Nigeria 4-1 Mali: a battle of attacking left-backs
Nigeria qualified for the final by controlling the game in midfield and attacking with more speed.
Stephen Keshi named an unchanged side from the XI that triumphed over the Ivory Coast at the quarter-final stage.
Mali coach Patrice Carteron left out Samba Sow and Samba Diakite, with Mahamane Traore coming into the side on the left, and Mohamed Traore in the centre. Mahamdou N’Diaye returned in place of Adama Coulibaly.
Nigeria dominated this match and fully deserved their victory.
Both sides played three central midfielders, with one ahead of two deeper holding players, and three forwards spread across the pitch – that’s become the default system in this tournament. However, it was particularly notable that both sides’ left-winger drifted inside quickly.
For Nigeria, Victor Moses abandoned his left-sided position immediately when Nigeria got the ball, and cut into the centre of the pitch to become a number ten, helping link the play and create between the lines. For Mali, it was slightly less obvious (partly as they had less possession) but because Mahamane Traore is right-footed and started on the left, he made diagonal runs towards goal when in possession.
The knock-on effect was that both left-backs were extremely attack-minded. Adama Tamboura has consistently been an attacking threat throughout this tournament (and previous editions) and was probably Mali’s most dangerous player, overlapping speedily and swinging crosses into the box. On the opposite side, Nigeria’s Elderson Echiejile is less technically talented, but got forward consistently to push Mobido Maiga back into his own half.
The key player in the centre of midfield was Jon Obi Mikel. As always with his national side, he plays a much more exciting game than at Chelsea – he patrolled the midfield zone with freedom of movement and great authority on the ball, and was particularly keen to spray diagonal passes out to the flanks, particularly the right.
In the opening stages, Mali weren’t good enough at pressuring Mikel when he received possession. Their two holding midfielders, Mohamed Traore and Momo Sissoko, took turns at playing to the left and to the right of the duo, but Traore was much more effective at pushing forward to press Mikel – Sissoko had a disappointing game, and stood off when he was towards that side of the pitch.
Equally important was that Nigeria pushed their wide players high up the pitch – when the opposition had the ball, Moses and Emmanuel Eminike played high up against the Malian full-backs, and this constant width provided diagonal options for Mikel.
On the other side, Maiga and Mahamane Traore retreated towards the midfield zone to protect their full-backs, which meant they were trying to play a counter-attacking game. However, their transitions were slow and unambitious – the central midfielders played easy passes and allowed Nigeria to get back into defensive positions. Maiga should have been able to exploit the space in behind Elderson, but his contribution was extremely poor with a couple of unnecessary flicks going wrong.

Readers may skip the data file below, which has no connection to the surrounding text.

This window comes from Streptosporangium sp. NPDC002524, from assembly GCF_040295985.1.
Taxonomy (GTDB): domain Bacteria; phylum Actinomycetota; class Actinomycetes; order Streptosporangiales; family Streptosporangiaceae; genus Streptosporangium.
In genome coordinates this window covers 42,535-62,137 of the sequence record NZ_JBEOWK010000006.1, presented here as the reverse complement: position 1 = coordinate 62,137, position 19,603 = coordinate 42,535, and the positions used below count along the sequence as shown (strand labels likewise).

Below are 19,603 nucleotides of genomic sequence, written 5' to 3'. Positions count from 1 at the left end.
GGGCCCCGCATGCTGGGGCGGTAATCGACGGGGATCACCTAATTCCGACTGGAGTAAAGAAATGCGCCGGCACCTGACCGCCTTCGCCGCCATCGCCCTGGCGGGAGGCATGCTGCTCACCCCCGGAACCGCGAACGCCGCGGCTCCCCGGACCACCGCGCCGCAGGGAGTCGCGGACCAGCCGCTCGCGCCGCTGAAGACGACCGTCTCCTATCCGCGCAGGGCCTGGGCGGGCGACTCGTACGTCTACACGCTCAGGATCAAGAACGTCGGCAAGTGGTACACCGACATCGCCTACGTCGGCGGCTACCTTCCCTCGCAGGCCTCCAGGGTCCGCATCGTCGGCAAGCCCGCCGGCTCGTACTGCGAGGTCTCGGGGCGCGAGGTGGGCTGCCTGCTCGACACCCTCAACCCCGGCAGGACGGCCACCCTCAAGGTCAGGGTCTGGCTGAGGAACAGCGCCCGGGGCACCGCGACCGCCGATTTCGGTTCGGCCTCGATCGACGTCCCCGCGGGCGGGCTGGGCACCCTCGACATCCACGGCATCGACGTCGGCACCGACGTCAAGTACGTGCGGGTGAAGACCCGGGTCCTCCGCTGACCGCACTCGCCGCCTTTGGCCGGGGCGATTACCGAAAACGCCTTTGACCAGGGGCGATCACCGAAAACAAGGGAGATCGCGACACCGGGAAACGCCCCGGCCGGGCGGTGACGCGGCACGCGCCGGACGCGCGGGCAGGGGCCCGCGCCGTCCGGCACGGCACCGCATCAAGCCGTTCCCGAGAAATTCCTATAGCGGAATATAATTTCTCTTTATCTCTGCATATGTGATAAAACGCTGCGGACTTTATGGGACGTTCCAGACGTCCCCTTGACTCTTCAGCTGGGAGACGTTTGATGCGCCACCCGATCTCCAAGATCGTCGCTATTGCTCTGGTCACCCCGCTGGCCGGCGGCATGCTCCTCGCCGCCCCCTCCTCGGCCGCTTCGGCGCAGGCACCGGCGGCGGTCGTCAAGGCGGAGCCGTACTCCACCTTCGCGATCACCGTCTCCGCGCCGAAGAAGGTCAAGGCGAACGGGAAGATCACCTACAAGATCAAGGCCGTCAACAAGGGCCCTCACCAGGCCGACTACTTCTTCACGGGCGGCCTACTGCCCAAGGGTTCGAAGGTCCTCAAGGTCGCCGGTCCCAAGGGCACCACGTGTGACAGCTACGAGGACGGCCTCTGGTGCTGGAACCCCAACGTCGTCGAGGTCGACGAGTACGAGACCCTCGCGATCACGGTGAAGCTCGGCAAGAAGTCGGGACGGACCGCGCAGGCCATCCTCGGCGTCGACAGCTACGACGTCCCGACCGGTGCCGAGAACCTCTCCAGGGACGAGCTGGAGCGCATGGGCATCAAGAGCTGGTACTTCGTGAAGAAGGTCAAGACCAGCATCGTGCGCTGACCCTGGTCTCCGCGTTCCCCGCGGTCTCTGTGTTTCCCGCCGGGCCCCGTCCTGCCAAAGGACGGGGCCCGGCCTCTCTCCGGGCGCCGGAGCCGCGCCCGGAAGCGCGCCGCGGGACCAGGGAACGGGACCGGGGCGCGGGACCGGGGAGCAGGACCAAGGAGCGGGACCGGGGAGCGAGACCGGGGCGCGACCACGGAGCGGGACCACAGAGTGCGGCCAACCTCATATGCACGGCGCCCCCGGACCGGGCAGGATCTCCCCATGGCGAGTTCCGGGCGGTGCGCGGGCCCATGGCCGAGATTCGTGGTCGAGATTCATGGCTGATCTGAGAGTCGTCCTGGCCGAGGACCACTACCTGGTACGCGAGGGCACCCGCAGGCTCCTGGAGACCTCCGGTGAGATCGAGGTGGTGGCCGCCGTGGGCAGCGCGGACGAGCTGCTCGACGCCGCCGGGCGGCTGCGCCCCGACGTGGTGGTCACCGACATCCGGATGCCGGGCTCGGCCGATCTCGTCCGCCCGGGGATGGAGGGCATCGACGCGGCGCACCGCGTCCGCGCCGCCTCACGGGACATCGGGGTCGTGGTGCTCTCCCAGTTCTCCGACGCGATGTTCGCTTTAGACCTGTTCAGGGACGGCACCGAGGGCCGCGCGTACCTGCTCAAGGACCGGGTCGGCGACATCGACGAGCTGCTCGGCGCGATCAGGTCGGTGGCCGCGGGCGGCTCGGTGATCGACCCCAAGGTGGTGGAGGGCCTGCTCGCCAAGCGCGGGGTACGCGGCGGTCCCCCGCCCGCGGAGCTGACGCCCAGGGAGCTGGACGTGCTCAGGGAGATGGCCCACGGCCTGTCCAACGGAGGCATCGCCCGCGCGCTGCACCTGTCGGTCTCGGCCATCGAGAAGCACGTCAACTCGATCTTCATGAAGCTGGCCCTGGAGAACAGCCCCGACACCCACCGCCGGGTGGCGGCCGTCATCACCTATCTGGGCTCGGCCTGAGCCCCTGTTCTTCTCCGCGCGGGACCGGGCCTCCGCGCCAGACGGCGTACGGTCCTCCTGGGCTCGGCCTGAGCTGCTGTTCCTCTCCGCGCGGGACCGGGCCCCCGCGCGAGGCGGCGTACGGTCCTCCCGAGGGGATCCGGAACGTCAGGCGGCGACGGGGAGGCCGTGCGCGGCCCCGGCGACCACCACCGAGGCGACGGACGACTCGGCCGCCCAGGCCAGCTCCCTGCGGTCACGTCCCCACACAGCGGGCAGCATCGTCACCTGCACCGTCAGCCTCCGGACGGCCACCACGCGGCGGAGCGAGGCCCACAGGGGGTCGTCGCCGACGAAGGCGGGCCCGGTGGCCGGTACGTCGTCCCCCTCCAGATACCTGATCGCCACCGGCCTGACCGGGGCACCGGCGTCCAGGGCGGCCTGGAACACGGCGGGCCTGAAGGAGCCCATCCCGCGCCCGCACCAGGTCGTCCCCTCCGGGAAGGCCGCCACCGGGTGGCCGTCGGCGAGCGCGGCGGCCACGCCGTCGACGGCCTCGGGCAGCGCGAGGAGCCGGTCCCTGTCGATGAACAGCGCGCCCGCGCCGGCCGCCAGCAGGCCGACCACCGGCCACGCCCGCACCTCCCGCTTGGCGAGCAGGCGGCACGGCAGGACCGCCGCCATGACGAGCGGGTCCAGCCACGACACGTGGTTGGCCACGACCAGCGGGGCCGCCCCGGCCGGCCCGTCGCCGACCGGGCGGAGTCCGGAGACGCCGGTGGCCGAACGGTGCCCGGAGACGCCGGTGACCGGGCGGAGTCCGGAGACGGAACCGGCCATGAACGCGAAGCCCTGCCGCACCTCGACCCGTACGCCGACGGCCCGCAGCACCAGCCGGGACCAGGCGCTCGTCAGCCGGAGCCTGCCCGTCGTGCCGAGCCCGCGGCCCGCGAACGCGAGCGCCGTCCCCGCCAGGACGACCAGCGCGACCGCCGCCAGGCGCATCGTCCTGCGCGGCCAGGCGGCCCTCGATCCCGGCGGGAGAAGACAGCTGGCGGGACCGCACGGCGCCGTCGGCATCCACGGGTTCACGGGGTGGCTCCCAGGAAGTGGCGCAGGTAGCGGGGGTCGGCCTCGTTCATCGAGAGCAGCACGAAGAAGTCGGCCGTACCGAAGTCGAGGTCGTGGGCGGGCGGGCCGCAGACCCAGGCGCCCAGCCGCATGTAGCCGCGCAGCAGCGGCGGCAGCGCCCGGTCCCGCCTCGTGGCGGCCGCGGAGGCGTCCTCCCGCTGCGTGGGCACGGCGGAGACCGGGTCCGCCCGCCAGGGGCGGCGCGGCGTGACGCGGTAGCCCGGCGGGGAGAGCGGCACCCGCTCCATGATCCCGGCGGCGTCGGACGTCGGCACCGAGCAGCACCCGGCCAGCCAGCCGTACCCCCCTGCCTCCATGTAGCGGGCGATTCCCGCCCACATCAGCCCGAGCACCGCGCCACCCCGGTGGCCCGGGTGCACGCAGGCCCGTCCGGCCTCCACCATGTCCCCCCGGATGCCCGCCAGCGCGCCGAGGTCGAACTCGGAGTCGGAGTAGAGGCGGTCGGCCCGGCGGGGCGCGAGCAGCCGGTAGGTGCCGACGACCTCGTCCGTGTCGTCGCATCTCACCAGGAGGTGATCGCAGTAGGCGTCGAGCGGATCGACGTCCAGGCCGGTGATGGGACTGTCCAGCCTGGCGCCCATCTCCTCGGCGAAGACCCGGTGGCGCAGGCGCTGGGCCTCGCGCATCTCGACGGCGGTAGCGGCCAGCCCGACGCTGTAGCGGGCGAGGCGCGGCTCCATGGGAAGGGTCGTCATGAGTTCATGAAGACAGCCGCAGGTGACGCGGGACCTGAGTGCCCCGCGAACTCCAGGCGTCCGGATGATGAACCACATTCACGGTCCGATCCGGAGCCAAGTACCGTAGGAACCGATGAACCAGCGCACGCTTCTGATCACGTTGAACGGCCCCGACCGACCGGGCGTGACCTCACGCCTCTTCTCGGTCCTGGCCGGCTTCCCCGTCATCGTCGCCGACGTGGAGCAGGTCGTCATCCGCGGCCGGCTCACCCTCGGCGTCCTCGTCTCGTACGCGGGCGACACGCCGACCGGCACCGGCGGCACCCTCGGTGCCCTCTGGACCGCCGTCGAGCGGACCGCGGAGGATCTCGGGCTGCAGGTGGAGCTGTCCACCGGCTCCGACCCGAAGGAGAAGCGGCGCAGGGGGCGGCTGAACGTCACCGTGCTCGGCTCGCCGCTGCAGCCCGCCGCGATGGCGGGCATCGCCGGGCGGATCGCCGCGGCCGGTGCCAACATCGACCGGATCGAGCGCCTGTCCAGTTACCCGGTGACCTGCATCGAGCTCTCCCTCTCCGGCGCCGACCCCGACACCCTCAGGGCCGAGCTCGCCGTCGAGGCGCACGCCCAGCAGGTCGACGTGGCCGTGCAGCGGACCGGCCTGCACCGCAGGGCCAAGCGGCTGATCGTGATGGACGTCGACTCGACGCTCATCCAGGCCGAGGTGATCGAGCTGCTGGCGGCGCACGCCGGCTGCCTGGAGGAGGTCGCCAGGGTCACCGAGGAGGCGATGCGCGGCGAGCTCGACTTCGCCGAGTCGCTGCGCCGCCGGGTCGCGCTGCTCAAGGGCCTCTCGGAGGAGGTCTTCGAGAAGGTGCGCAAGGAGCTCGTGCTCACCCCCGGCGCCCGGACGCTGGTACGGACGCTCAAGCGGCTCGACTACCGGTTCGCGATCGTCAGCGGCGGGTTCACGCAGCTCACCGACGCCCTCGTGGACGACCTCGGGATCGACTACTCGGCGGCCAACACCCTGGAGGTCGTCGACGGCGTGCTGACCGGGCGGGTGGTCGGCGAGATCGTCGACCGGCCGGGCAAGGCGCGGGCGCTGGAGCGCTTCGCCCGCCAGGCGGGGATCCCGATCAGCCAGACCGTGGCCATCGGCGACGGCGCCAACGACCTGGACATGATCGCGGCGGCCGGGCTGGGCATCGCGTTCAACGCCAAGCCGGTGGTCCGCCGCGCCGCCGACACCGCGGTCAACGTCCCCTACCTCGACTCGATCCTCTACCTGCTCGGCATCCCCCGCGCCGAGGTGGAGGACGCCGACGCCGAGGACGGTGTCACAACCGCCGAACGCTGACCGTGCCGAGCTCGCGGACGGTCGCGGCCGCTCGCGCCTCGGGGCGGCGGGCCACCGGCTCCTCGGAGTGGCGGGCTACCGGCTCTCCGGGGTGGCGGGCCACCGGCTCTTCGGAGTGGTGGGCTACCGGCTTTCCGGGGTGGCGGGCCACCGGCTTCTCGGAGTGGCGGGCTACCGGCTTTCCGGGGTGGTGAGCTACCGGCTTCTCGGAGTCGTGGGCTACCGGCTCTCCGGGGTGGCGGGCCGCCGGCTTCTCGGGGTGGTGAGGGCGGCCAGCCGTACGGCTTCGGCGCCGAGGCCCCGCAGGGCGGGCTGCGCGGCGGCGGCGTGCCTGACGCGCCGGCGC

Seydou Keita, Mali’s leader, played a confused role – he was deployed behind the main striker to provide creativity, but was too high up to influence the game because he so rarely received the ball. One good dribble aside, he was quiet and was overshadowed by Mikel.
Nigeria scored three times in the 20-minute period before half-time, effectively putting the game out of Mali’s reach. The first two goals were appropriate considering the pattern of the game – for the first, Mikel looked up and hit a diagonal out to the right, where Moses was briefly positioned, and he crossed to the far post, where Elderson headed the ball into the net. That was three key features of Nigeria’s play – Mikel’s diagonals, Moses straying from the left, and Elderson getting in extremely advanced positions for a left-back.
Then there was the second goal – Moses picked the ball up towards the left but immediately dribbled into a right-of-centre position, and slipped the ball in behind the adventurous Tamboura, where Emenike crossed for Ideye Brown to finish.
The third was a fortunate, deflected free-kick.
Carteron made one change at the break – Maiga off, and Cheick Diarra on to play his right-wing role.
Immediately, Mali improved significantly. Granted, Nigeria may have been playing more cautiously with a three-goal cushion, but Diarra played much higher up the pitch than Maiga and pinned back Elderson, who had provided such a constant overlapping threat in the first half. Diarra was also comfortable coming inside into the zone behind Mikel, trying to overload Nigeria in that zone.
More importantly, he provided creativity. Within two minutes he crossed low for Keita, the best chance Mali had created in open play. Suddenly, Mali looked dangerous.
Maybe Keshi saw the impact Diarra had upon the game, because he made the exact same change – bringing on his number 7, Ahmed Musa, to try and pin back the opposition left-back. Moses, apparently injured, departed with Emenike going to the left.
Musa provided renewed energy and more structure to Nigeria’s play – he stayed in position rather than drifting around as Moses had. And he scored the fourth goal, in predictable circumstances – Tamboura tried to get forward yet again, but was caught way out of position, giving Musa the freedom of the opposition half to run and finish.
Mali deserved a consolation goal for their second half efforts, and it was fitting that Diarra scored it – but Nigeria were out of sight.
Nigeria were by far the stronger side, and it was appropriate that the key features of their play resulted in goals. Moses’ movement into the centre, Elderson’s overlapping from left-back, Mikel’s diagonal balls and Diarra’s second half energy all provided decisive contributions.
Nigeria 4-1 Mali: a battle of attacking left-backs